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Why Did 38% of the Korean Top 200 Disappear From Streaming Overnight?

Last week, the night before the 28th of February, something awful happened. Two Loona albums I absolutely love were taken off of streaming. Needless to say, this has ruined my entire semester. How can I go on?

Just kidding.

The problem is actually far more interesting and far more wide-reaching. Those two Loona releases were two of hundreds of releases taken off of Spotify among hundreds of Korean artists and groups (my main K-pop playlist on Spotify has been cut in half). And why? Because the biggest music distributor in South Korea refused to bow to Spotify’s very recent endeavor into South Korea, and the distributor’s unwillingness to give them the license to stream their music in South Korea led Spotify to revoke their global license.

Now some background on the distributor, Kakao M: out of the top 200 releases on the Gaon charts, Kakao M is responsible for around 38% of them (all of which cannot be found on Spotify anymore). The release dates of their catalogue range from groups in their 1st and 2nd years, to idols that were setting the stage for modern K-pop more than 15 years ago. As a Loona fan, I happened to hear about this distributor years ago due to the almost laughable mismanaging they did of their releases, including neglecting to put a new release on iTunes on the release date, as well as even putting their music under the wrong artist name.

Okay so they’re a shit company, fine, but that doesn’t necessarily explain Kakao M’s motive here to not renew their license with Spotify now that it’s finally opened up domestically.

Here’s what does: Kakao M, in addition to owning 38% of the top 200 releases, also owns the largest streaming service in South Korea, a service called Melon (which is only available in Korea, even with a VPN). Up until now, Kakao M has had a near-monopoly on music streaming in South Korea. But as I said earlier, Spotify just launched their platform for the first time in the country on February 1st, putting Kakao M in the incredibly awkward position of either having to allow their main competitors a large slice of the streaming market in South Korea, or having all of their music taken down in every country.

And from Spotify’s perspective, they have all the leverage in the world here. K-pop is (of course) just one of many genres that Spotify gets a lot of streams on, and they didn’t even lose half of the Top 200, as well as any of the releases that came out under one of the “big three” labels (YG, SM, and JYP). So not only is Spotify keeping the majority of K-pop releases, but the biggest artists and groups (household names like Blackpink and Twice) still remain available.

So where does this leave us now? It’s only been five days since these releases were taken off Spotify (after a year and a half of negotiations), but Kakao M has now, as expected, infuriated a HUGE amount of fans of various idols and idol groups all over the world, as well as domestic fans that either wanted to use Spotify or are simply pissed that Kakao M is willing to fuck over their artists for the sake of keeping a streaming monopoly. Everyone knows if you’re gonna negotiate you have to know when to walk away from the table, but in my opinion, it really seems like this is gonna bite them in the ass.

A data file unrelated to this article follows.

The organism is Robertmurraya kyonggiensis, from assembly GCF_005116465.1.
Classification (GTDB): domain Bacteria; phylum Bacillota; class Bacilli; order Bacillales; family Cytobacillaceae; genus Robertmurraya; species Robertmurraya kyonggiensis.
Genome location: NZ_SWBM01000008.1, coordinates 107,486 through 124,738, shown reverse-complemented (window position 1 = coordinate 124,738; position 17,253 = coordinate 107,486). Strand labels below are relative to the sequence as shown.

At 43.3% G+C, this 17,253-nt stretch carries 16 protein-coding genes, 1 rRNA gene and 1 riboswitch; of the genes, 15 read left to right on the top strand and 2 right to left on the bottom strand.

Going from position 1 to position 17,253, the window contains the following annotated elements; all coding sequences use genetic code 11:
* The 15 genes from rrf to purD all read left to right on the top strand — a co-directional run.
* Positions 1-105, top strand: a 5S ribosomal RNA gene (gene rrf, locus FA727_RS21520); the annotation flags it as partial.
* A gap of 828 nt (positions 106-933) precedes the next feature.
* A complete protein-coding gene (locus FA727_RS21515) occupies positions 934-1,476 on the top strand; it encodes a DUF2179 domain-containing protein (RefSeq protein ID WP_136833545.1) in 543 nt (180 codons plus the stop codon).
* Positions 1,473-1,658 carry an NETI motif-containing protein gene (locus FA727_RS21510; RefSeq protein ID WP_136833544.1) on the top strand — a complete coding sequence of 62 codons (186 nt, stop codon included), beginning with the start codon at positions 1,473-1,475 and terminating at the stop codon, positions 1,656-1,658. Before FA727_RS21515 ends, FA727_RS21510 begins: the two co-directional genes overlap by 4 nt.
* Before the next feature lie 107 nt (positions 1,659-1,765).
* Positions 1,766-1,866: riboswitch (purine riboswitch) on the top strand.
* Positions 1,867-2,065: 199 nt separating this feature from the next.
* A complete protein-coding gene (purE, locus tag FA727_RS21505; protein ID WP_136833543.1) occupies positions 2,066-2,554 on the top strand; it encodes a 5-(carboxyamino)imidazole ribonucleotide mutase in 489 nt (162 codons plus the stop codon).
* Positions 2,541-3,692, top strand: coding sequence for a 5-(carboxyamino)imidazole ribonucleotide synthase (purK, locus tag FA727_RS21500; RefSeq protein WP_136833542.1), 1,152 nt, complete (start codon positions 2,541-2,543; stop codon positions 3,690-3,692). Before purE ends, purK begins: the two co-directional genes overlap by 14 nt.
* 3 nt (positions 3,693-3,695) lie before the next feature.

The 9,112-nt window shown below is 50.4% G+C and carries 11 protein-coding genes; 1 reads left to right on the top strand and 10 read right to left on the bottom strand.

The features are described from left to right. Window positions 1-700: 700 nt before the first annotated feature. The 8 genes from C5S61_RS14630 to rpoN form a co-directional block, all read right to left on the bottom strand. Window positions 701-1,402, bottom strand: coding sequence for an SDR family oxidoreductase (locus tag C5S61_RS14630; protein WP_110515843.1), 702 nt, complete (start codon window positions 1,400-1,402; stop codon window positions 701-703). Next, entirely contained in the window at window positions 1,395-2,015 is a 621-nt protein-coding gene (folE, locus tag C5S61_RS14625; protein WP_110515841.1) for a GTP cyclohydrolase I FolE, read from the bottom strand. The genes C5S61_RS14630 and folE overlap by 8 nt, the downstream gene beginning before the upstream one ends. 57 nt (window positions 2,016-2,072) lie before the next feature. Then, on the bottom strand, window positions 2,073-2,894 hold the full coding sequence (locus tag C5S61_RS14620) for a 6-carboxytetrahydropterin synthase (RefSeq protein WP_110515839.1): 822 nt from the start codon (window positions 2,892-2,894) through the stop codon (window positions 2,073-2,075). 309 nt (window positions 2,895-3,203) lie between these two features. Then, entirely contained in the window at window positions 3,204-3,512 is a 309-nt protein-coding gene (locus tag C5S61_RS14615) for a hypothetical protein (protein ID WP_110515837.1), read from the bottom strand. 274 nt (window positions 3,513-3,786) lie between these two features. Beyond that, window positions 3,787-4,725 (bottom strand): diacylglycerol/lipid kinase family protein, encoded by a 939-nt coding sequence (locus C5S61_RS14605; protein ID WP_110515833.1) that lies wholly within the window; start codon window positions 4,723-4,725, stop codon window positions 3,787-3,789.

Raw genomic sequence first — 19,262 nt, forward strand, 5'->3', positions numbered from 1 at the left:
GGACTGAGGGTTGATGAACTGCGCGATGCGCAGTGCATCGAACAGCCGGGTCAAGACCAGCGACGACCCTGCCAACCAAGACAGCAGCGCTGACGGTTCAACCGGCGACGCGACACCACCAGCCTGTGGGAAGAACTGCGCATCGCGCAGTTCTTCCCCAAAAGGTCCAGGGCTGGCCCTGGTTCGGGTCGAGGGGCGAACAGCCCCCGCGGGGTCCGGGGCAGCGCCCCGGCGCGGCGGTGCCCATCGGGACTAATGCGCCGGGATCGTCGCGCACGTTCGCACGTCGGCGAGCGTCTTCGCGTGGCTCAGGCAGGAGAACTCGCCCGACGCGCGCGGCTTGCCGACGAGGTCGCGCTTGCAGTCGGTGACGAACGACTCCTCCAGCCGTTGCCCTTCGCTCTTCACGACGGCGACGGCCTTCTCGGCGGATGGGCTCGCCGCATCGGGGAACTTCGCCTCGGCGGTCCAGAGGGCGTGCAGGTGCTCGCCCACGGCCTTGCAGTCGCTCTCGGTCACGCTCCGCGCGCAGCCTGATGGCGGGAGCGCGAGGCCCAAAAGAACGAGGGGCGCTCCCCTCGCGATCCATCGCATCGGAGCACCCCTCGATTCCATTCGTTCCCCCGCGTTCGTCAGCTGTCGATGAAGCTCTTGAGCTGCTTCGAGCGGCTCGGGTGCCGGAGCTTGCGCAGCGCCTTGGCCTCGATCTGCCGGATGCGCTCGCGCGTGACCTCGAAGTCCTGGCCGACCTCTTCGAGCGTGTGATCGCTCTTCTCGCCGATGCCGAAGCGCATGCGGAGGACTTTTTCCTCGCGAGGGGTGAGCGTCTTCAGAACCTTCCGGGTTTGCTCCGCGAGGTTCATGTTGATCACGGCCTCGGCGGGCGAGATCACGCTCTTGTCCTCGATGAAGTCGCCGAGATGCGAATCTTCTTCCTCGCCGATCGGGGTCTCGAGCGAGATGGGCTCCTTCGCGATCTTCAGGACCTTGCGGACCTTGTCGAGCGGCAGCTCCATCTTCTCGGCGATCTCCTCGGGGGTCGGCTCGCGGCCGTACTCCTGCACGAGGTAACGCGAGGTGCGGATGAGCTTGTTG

The fact that Kakao M’s releases include idols that have been in the game since 2007 will not play out well for them either. It’s one thing for smaller artists and groups in their first few years to be taken off of Spotify, but it’s quite another for 15-year veterans of the Korean music industry.

As an example: Sunmi debuted in Wonder Girls in 2007 (an incredibly influential 2nd-generation group), left to pursue a successful acting career, and then came back to debut successfully as a solo artist while composing and choreographing all of her own music (a lot of which is now off of Spotify). At this point she’s the idol of idols, meaning that she doesn’t need Kakao M to be successful, nor does she have to bite her tongue for fear of some kind of professional consequence. It’s artists like these that Kakao M should now be afraid of, the ones who are simultaneously hugely affected, as well as having very little to lose from speaking out.

In fact, only five days into this debacle, and it’s already begun. Epik High, an internationally acclaimed alternative hip hop group that debuted in 2001, tweeted the following the day after the releases were taken down: “Apparently a disagreement between our distributor Kakao M & Spotify has made our new album Epik High Is Here unavailable globally against our will. Regardless of who is at fault, why is it always the artists and the fans that suffer when businesses place greed over art?”

I may or may not follow up on this piece next week depending on what happens, but there are a few other side-stories that might interact too, such as the only-now-growing cultural exchange between China and South Korea (which has been very sparse for decades due to political tensions), as well as Kakao M’s next move which I’m eagerly anticipating.


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